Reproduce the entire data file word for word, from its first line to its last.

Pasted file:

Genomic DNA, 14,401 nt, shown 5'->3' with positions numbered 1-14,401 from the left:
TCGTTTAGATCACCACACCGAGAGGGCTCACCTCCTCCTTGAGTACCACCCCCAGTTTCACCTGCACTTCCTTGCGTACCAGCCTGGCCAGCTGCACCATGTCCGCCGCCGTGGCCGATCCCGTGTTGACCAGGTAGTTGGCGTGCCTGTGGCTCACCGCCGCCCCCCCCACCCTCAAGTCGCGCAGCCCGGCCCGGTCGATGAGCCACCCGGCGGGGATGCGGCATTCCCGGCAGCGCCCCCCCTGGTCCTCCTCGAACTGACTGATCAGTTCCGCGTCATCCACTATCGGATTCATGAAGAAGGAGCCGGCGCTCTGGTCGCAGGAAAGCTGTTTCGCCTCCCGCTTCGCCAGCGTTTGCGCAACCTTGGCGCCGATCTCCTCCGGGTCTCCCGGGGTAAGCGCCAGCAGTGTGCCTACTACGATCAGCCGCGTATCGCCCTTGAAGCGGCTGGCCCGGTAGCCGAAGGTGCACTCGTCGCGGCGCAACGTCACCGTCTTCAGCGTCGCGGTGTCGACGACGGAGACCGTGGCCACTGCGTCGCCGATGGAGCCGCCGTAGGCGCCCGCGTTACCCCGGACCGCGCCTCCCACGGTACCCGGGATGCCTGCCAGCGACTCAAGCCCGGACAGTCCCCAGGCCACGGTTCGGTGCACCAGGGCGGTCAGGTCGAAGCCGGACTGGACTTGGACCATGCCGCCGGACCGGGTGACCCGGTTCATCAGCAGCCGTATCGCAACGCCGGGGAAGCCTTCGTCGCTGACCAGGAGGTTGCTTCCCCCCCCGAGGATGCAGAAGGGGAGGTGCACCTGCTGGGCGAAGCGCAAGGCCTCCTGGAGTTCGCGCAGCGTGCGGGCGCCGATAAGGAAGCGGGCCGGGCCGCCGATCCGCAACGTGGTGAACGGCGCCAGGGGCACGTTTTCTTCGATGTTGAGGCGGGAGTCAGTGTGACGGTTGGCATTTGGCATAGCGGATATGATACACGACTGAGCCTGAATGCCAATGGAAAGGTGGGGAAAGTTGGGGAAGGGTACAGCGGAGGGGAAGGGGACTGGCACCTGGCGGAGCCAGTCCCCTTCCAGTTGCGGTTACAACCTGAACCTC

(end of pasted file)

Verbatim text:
Genomic DNA, 14,401 nt, shown 5'->3' with positions numbered 1-14,401 from the left:
TCGTTTAGATCACCACACCGAGAGGGCTCACCTCCTCCTTGAGTACCACCCCCAGTTTCACCTGCACTTCCTTGCGTACCAGCCTGGCCAGCTGCACCATGTCCGCCGCCGTGGCCGATCCCGTGTTGACCAGGTAGTTGGCGTGCCTGTGGCTCACCGCCGCCCCCCCCACCCTCAAGTCGCGCAGCCCGGCCCGGTCGATGAGCCACCCGGCGGGGATGCGGCATTCCCGGCAGCGCCCCCCCTGGTCCTCCTCGAACTGACTGATCAGTTCCGCGTCATCCACTATCGGATTCATGAAGAAGGAGCCGGCGCTCTGGTCGCAGGAAAGCTGTTTCGCCTCCCGCTTCGCCAGCGTTTGCGCAACCTTGGCGCCGATCTCCTCCGGGTCTCCCGGGGTAAGCGCCAGCAGTGTGCCTACTACGATCAGCCGCGTATCGCCCTTGAAGCGGCTGGCCCGGTAGCCGAAGGTGCACTCGTCGCGGCGCAACGTCACCGTCTTCAGCGTCGCGGTGTCGACGACGGAGACCGTGGCCACTGCGTCGCCGATGGAGCCGCCGTAGGCGCCCGCGTTACCCCGGACCGCGCCTCCCACGGTACCCGGGATGCCTGCCAGCGACTCAAGCCCGGACAGTCCCCAGGCCACGGTTCGGTGCACCAGGGCGGTCAGGTCGAAGCCGGACTGGACTTGGACCATGCCGCCGGACCGGGTGACCCGGTTCATCAGCAGCCGTATCGCAACGCCGGGGAAGCCTTCGTCGCTGACCAGGAGGTTGCTTCCCCCCCCGAGGATGCAGAAGGGGAGGTGCACCTGCTGGGCGAAGCGCAAGGCCTCCTGGAGTTCGCGCAGCGTGCGGGCGCCGATAAGGAAGCGGGCCGGGCCGCCGATCCGCAACGTGGTGAACGGCGCCAGGGGCACGTTTTCTTCGATGTTGAGGCGGGAGTCAGTGTGACGGTTGGCATTTGGCATAGCGGATATGATACACGACTGAGCCTGAATGCCAATGGAAAGGTGGGGAAAGTTGGGGAAGGGTACAGCGGAGGGGAAGGGGACTGGCACCTGGCGGAGCCAGTCCCCTTCCAGTTGCGGTTACAACCTGAACCTC